We chose to have it grouted in a medium gray so you can still see the definition between the tiles but not dark enough that it ends up looking like actual dirty tiles in the New York subway ;) We're also building a cabinet at the bottom and open shelving at the top for added work area and storage/display space. The eventual result will hopefully look a little something like this.

As for the rest of the kitchen walls untouched by cabinets, we're having them covered with cement screed, both in the interest of time and cost, but also because we kind of like the effect of cement walls for the kitchen. They'll be treated with a protective coating so we won't have to worry about the naturally porous cement absorbing cooking grease and smoke.

Apart from tiling, we've also been agonizing over paint colour. This has been particularly vexing because we were torn between using what's available in the contractor's catalog and having him mix existing colors to achieve what we want, which will not only cost more but also be potentially problematic whenever we want to do touch-ups. In the end, we went with what was available and I guess the colours are slowly growing on me. The living room is quite small and we have a fairly striking green couch so we're keeping the walls there white. We have a little hallway leading from the living room to the kitchen/ dining area and one wall there will be painted a medium gray to contrast with our pale wood vinyl flooring.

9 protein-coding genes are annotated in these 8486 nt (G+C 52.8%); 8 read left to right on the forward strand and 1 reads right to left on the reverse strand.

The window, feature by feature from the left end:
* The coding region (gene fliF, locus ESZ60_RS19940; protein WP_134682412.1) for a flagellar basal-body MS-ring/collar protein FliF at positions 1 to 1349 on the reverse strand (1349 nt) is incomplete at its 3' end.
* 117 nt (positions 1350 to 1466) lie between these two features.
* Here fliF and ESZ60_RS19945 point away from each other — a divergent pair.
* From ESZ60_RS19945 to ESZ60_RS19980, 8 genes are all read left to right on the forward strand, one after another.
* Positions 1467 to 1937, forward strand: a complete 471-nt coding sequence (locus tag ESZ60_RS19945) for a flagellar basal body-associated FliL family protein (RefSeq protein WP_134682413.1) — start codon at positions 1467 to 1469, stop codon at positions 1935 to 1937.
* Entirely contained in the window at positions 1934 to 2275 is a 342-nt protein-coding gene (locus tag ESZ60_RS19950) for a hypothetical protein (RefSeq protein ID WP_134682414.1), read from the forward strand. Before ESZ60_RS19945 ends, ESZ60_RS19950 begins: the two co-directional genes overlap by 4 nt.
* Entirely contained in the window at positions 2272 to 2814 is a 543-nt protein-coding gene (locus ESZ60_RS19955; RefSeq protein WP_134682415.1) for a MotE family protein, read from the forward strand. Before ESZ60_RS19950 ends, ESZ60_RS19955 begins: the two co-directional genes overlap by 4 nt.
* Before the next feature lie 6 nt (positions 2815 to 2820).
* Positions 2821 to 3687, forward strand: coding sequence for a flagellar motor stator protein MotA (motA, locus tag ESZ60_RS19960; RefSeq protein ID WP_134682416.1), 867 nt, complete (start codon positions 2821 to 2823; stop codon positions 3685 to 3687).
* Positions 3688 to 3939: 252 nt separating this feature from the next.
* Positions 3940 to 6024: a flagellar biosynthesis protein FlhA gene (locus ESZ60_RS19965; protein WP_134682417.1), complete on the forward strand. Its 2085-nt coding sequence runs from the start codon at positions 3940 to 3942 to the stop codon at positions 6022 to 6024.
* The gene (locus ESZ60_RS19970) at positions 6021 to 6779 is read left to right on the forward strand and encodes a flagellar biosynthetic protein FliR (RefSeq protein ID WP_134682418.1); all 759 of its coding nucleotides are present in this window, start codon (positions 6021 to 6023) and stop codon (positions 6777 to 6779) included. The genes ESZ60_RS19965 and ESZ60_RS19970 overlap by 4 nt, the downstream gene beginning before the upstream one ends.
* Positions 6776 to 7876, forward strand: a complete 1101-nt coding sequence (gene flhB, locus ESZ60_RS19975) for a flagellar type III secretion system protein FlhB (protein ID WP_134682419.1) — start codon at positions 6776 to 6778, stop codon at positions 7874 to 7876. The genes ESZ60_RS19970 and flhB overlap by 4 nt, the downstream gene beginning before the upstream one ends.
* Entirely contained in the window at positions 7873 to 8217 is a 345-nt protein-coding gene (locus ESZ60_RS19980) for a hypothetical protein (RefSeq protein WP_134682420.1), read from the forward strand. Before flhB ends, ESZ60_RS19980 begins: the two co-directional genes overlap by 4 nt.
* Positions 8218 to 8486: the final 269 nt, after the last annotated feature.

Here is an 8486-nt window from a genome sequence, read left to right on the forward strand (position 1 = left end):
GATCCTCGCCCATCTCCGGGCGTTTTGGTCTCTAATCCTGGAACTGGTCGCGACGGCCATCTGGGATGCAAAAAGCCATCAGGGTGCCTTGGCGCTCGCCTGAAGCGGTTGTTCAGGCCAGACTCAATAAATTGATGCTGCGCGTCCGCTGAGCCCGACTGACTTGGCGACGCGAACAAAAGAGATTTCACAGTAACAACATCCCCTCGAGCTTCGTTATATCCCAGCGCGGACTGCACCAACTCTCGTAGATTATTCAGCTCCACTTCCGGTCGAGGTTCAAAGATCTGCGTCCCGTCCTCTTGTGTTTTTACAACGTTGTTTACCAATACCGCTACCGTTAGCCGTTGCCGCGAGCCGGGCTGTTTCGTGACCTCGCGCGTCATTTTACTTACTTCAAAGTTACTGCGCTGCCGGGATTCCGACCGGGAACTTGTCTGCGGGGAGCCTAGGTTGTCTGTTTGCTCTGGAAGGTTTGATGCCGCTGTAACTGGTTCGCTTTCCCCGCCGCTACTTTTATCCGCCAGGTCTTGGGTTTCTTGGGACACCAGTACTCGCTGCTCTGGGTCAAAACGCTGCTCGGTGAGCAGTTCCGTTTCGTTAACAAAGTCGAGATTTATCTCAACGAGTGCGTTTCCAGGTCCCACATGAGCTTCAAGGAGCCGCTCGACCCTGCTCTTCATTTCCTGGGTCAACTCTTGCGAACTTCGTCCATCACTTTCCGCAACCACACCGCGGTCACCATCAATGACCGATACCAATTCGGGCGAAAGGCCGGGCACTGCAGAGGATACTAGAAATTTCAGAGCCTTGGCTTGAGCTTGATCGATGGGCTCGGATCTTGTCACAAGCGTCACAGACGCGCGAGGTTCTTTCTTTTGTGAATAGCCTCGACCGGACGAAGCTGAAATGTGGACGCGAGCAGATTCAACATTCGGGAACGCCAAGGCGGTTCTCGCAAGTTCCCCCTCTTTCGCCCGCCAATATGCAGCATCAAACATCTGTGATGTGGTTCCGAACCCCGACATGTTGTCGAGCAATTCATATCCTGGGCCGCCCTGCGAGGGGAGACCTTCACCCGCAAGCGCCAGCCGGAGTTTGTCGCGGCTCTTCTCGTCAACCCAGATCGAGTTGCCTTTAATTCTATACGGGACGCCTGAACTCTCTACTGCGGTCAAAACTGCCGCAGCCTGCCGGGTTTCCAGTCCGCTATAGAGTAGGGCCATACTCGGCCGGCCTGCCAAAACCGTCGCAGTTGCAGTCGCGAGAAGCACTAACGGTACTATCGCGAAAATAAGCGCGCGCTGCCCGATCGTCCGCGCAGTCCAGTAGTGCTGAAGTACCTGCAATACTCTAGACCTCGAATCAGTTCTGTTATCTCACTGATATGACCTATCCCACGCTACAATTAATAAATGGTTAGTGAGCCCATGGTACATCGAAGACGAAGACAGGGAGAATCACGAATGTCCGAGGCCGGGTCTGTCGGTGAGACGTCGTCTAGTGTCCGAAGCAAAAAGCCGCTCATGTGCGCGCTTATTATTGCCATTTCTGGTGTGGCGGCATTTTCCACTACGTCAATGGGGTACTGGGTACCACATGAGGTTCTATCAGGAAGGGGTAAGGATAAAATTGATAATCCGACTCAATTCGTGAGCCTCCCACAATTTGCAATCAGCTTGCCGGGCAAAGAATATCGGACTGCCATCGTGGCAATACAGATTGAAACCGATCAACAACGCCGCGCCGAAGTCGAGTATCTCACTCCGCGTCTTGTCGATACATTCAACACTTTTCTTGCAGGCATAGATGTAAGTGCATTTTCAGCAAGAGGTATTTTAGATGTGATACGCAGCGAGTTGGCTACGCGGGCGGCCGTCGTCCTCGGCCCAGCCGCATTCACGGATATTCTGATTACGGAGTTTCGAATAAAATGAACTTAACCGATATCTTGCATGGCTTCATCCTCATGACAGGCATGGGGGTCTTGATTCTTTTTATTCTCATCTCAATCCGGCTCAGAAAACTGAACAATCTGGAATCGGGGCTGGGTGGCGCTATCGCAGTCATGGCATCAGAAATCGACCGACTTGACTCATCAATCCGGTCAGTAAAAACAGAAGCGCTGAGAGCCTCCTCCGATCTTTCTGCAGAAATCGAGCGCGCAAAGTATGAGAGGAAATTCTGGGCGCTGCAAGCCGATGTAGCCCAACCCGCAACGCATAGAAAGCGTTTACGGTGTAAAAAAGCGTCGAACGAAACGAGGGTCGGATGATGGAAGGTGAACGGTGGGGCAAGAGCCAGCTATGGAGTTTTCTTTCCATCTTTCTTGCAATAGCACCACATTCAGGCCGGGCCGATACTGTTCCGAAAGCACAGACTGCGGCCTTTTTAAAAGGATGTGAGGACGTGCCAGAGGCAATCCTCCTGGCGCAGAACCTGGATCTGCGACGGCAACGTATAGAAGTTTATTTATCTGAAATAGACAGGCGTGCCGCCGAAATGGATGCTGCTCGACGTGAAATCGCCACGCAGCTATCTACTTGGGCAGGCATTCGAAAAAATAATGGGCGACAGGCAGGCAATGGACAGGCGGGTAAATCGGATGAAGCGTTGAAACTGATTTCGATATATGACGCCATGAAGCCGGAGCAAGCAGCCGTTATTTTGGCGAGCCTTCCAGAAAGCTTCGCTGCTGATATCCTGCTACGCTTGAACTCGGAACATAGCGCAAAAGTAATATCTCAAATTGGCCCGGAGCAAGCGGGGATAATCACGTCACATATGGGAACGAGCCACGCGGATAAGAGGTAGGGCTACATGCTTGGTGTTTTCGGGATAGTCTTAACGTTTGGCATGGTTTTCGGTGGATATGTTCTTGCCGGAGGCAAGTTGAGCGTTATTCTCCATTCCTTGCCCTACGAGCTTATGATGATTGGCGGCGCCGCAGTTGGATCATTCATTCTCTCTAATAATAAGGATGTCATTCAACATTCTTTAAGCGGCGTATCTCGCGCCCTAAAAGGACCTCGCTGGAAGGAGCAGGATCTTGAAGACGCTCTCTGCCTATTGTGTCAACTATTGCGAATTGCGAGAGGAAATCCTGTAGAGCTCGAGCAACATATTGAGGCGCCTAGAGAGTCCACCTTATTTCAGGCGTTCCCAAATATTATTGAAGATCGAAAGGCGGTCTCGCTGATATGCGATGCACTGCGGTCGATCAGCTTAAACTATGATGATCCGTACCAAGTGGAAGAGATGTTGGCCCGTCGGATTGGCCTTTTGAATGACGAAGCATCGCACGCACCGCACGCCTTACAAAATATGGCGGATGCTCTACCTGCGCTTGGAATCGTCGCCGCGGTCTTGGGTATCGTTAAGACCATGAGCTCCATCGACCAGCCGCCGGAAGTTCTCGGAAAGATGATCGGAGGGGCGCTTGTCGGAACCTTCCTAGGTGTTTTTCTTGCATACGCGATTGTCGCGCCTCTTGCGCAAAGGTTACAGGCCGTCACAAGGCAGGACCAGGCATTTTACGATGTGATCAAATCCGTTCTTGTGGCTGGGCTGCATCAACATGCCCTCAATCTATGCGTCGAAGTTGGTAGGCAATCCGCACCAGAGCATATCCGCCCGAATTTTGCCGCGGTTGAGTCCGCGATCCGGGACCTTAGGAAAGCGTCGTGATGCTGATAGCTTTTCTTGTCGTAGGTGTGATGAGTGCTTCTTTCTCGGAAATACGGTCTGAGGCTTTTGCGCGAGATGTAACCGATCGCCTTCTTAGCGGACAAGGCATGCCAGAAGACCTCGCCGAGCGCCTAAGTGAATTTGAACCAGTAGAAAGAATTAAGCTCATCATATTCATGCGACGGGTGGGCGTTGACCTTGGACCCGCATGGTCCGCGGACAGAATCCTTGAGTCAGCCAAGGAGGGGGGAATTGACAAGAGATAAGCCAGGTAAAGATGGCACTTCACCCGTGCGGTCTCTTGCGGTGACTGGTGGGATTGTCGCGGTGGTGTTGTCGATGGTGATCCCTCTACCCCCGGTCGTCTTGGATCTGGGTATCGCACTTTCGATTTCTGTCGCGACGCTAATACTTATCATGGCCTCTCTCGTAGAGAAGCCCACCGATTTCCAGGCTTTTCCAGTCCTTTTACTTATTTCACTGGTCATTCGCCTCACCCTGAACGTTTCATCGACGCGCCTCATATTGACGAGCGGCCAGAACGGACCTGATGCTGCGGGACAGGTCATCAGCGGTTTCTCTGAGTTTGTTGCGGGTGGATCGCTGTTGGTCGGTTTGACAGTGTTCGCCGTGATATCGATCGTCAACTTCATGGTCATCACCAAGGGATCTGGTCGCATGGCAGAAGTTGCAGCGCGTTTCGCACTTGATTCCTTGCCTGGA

[we're not actually getting our paint from Benjamin Moore but the sample colour comes close to what we chose]

The rooms have dark wood vinyl so we've chosen more muted colors. And only one wall in each bedroom will be painted so the colours won't be so overwhelming. In our bedroom, it's going to be a pale shade of smoke that's close to this:



And for Sophie's room, this shade of pink:



We had asked her what colour she wants for her room and being the fairy/ princess obsessed 4-year-old she is now, it was either pink or purple. But she didn't really say which shade of pink or purple so I went with something that would induce as minimal a headache as possible (but would still be considered pink because I *know* Sophie would totally fight me on this). The pink we're trying to achieve is hopefully more ballet-slipper (which I can live with) than Strawberry Shortcake (which I can't...). I know, the line is so fine before the former tips irrevocably into the latter... And lighting is going to play such a big part too: cool-white vs. warm-white vs. daylight, etc. And so, as with so many things in this whole renovation process, we're crossing our fingers...

Speaking of lighting, that post will be up next...

Saturday, August 10, 2013

A very orange birthday